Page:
POST-CONVICTION RELIEF MOTIONS (FLORIDA'S 3.850 and FEDERAL'S 2255 MOTIONS)
by 3.850 Lawyer Joe Bodiford
Many times people ask me about how they can challenge their conviction after the trial and appeal is over. There are things that can be done to overturn convictions after all hope seems to be lost.
There are several grounds by which to attack a conviction. The most common are:
Ineffective assistance of counsel (failure to call an important witness, failure to investigate the case, not relaying an offer that the defendant would have taken instead of going to trial, etc)
Newly discovered evidence
Unconsitutionality of a statute
The most common is a claim of ineffective assistance of counsel ("IAC"). Defendants in criminal court are entitled to effective counsel - a guarantee made by the Sixth Amendment of the United States Constitution.
IAC claims come in many, many forms. The essence of the claim is that the attorney did or did not do something that changed the outcome for the worse. Commonly, defendants have witnesses that they tell the attorney about and those witnesses are never investigated or called at trial. Other times, defendants find out long after the plea or trial that there was an offer that was made by the State that was never relayed to the defendant. Sometimes defendants claim that they were "strong-armed" into the plea by their trial attorney.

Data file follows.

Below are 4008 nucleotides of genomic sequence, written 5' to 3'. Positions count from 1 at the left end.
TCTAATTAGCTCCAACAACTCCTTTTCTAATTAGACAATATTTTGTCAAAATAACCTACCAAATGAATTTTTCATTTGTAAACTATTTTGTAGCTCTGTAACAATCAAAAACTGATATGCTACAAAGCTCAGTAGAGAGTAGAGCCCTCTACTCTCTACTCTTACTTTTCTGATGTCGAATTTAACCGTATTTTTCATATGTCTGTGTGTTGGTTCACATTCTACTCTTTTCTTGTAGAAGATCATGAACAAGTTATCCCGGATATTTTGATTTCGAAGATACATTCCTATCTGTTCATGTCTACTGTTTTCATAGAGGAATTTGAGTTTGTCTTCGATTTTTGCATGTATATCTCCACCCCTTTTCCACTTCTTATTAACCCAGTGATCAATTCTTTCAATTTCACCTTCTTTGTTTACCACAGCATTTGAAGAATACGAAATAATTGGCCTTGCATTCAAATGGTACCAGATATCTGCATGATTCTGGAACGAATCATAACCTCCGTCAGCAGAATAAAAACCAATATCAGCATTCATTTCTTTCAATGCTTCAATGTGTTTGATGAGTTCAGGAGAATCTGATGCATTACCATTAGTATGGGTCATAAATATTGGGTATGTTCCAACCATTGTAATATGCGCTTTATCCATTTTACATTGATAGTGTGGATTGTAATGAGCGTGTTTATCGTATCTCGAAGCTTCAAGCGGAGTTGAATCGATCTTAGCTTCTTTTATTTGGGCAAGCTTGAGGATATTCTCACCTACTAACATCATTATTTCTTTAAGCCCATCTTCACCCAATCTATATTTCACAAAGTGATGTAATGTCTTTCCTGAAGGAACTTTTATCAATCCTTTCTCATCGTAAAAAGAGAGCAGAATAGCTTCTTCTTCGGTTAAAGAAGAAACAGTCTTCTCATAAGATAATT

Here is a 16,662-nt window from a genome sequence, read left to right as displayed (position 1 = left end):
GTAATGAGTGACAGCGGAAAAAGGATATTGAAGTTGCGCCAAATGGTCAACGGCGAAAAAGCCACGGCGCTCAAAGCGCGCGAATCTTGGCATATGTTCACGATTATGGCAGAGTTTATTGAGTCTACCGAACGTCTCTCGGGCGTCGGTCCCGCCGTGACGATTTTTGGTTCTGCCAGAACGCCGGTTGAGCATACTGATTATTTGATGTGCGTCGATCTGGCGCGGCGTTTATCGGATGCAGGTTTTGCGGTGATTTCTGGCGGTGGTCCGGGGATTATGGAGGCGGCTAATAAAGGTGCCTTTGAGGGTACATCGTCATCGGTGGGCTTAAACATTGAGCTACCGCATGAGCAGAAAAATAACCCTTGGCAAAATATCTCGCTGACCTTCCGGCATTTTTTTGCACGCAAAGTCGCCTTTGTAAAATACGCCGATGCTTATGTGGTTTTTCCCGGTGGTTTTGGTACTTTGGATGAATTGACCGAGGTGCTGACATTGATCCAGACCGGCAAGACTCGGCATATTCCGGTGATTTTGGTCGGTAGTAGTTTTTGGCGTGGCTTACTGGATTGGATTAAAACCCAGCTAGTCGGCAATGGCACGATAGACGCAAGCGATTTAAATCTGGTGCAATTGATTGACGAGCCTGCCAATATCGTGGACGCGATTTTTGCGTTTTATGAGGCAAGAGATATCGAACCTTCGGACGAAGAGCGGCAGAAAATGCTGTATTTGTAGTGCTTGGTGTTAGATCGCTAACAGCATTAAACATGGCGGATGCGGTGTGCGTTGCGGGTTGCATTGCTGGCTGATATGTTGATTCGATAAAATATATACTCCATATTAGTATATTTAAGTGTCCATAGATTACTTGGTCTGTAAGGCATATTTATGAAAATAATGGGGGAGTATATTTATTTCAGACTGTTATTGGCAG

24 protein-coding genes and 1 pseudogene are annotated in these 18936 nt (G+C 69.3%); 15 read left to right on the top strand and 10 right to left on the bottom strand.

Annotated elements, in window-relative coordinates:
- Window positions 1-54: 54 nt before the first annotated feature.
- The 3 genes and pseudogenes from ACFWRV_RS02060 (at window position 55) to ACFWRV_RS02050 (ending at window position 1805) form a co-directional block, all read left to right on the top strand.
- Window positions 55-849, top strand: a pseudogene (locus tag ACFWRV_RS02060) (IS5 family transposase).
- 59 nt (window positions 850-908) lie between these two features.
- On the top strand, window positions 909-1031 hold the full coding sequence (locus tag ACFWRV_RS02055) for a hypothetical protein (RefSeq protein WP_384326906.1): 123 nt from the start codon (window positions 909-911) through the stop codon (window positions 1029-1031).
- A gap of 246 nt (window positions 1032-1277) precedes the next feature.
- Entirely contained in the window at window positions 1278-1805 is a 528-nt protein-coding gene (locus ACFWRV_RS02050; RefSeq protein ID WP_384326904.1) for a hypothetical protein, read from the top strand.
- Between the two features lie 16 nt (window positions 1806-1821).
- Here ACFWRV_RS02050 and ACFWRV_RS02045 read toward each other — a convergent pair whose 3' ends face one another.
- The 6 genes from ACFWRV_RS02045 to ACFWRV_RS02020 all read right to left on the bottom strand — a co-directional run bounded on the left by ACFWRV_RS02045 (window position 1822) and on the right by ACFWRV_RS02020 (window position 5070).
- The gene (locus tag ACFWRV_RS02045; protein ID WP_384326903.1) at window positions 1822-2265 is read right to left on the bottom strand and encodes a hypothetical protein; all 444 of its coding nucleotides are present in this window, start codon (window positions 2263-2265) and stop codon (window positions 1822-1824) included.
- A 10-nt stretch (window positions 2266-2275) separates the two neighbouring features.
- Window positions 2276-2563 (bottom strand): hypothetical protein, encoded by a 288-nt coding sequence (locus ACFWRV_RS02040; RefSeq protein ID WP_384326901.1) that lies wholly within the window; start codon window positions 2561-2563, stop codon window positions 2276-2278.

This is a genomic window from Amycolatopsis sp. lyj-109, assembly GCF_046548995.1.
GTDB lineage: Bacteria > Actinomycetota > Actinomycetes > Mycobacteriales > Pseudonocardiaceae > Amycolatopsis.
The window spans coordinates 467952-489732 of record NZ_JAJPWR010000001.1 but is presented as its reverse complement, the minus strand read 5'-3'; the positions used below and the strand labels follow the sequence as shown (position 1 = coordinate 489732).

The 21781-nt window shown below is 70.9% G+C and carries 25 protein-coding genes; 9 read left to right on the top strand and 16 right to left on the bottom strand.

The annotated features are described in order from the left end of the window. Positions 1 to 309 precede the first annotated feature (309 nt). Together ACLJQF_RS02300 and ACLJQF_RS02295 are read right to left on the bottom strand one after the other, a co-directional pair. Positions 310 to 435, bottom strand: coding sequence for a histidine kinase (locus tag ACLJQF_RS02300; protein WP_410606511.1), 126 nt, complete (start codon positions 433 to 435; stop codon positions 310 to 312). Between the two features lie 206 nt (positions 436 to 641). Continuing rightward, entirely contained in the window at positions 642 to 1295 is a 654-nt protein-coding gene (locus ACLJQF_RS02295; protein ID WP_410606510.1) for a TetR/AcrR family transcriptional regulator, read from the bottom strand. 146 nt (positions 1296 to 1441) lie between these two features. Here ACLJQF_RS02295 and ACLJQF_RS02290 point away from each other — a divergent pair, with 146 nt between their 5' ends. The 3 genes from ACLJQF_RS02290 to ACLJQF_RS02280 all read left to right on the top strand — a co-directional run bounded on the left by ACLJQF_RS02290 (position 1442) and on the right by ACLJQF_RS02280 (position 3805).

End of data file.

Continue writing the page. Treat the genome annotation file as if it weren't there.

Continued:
Newly discovered evidence is less common, and more complicated to rely on in 3.850 motion. If evidence comes about that the defendant and the attorney did not know about, and could not have known about, then it can be used to re-open the case. These situtations are very limited, as it is uncommon that something will just come out of the woodwork after a trial. I had a successful newly-discovered evidence 3.850 a few years ago. My client did not know that a witness had been coerced by the police and prosecutors' office until he had been in prison for several years. She only came forward after her husband was off of probation, and could not be violated (that was how she was threatened). We filed the motion with her sworn statement, and the judge found her to be credible. I was able to get a life sentence reversed.
In Federal court, there are similar motions that can be filed - one for Federal cases, and one for State cases that can be moved into Federal court. The law is very complicated, and not every case qualifies for movement to Federal court.
If you or your loved one believes that there was ineffective assistance of counsel, or there may be newly discovered evidence, or you think that there may be grounds to go to Federal court, call 3.850 attorney Joe Bodiford for a counsultation.